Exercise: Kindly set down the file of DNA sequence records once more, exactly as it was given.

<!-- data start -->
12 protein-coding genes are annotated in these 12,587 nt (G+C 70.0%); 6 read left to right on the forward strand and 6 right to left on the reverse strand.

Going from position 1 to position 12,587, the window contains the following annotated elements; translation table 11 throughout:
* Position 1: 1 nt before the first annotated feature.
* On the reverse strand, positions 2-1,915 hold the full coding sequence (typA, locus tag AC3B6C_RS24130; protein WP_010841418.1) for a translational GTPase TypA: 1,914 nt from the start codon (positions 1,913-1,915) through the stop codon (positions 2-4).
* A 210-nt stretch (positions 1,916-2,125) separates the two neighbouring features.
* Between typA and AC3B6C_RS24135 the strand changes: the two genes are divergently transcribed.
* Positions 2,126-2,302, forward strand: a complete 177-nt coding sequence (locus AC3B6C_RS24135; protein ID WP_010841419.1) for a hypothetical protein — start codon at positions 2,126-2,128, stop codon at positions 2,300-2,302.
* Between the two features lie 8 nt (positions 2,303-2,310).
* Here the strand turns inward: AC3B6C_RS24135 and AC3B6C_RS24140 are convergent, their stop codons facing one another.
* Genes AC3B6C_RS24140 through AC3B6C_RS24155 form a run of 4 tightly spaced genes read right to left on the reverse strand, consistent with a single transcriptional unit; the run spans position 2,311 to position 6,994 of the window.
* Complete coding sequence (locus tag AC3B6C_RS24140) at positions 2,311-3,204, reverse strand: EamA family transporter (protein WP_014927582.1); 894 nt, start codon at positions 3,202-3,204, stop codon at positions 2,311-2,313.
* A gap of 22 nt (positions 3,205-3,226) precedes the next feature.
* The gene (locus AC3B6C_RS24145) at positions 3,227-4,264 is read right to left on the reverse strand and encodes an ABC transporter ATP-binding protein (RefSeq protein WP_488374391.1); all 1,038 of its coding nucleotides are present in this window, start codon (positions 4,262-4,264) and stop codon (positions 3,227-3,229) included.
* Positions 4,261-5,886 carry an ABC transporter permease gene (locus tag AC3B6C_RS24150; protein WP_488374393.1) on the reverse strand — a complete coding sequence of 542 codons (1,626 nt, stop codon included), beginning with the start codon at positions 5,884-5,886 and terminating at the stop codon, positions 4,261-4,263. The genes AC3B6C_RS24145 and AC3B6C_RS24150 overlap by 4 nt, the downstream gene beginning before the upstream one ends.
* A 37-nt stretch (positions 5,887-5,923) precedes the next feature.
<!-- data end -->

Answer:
12 protein-coding genes are annotated in these 12,587 nt (G+C 70.0%); 6 read left to right on the forward strand and 6 right to left on the reverse strand.

Going from position 1 to position 12,587, the window contains the following annotated elements; translation table 11 throughout:
* Position 1: 1 nt before the first annotated feature.
* On the reverse strand, positions 2-1,915 hold the full coding sequence (typA, locus tag AC3B6C_RS24130; protein WP_010841418.1) for a translational GTPase TypA: 1,914 nt from the start codon (positions 1,913-1,915) through the stop codon (positions 2-4).
* A 210-nt stretch (positions 1,916-2,125) separates the two neighbouring features.
* Between typA and AC3B6C_RS24135 the strand changes: the two genes are divergently transcribed.
* Positions 2,126-2,302, forward strand: a complete 177-nt coding sequence (locus AC3B6C_RS24135; protein ID WP_010841419.1) for a hypothetical protein — start codon at positions 2,126-2,128, stop codon at positions 2,300-2,302.
* Between the two features lie 8 nt (positions 2,303-2,310).
* Here the strand turns inward: AC3B6C_RS24135 and AC3B6C_RS24140 are convergent, their stop codons facing one another.
* Genes AC3B6C_RS24140 through AC3B6C_RS24155 form a run of 4 tightly spaced genes read right to left on the reverse strand, consistent with a single transcriptional unit; the run spans position 2,311 to position 6,994 of the window.
* Complete coding sequence (locus tag AC3B6C_RS24140) at positions 2,311-3,204, reverse strand: EamA family transporter (protein WP_014927582.1); 894 nt, start codon at positions 3,202-3,204, stop codon at positions 2,311-2,313.
* A gap of 22 nt (positions 3,205-3,226) precedes the next feature.
* The gene (locus AC3B6C_RS24145) at positions 3,227-4,264 is read right to left on the reverse strand and encodes an ABC transporter ATP-binding protein (RefSeq protein WP_488374391.1); all 1,038 of its coding nucleotides are present in this window, start codon (positions 4,262-4,264) and stop codon (positions 3,227-3,229) included.
* Positions 4,261-5,886 carry an ABC transporter permease gene (locus tag AC3B6C_RS24150; protein WP_488374393.1) on the reverse strand — a complete coding sequence of 542 codons (1,626 nt, stop codon included), beginning with the start codon at positions 5,884-5,886 and terminating at the stop codon, positions 4,261-4,263. The genes AC3B6C_RS24145 and AC3B6C_RS24150 overlap by 4 nt, the downstream gene beginning before the upstream one ends.
* A 37-nt stretch (positions 5,887-5,923) precedes the next feature.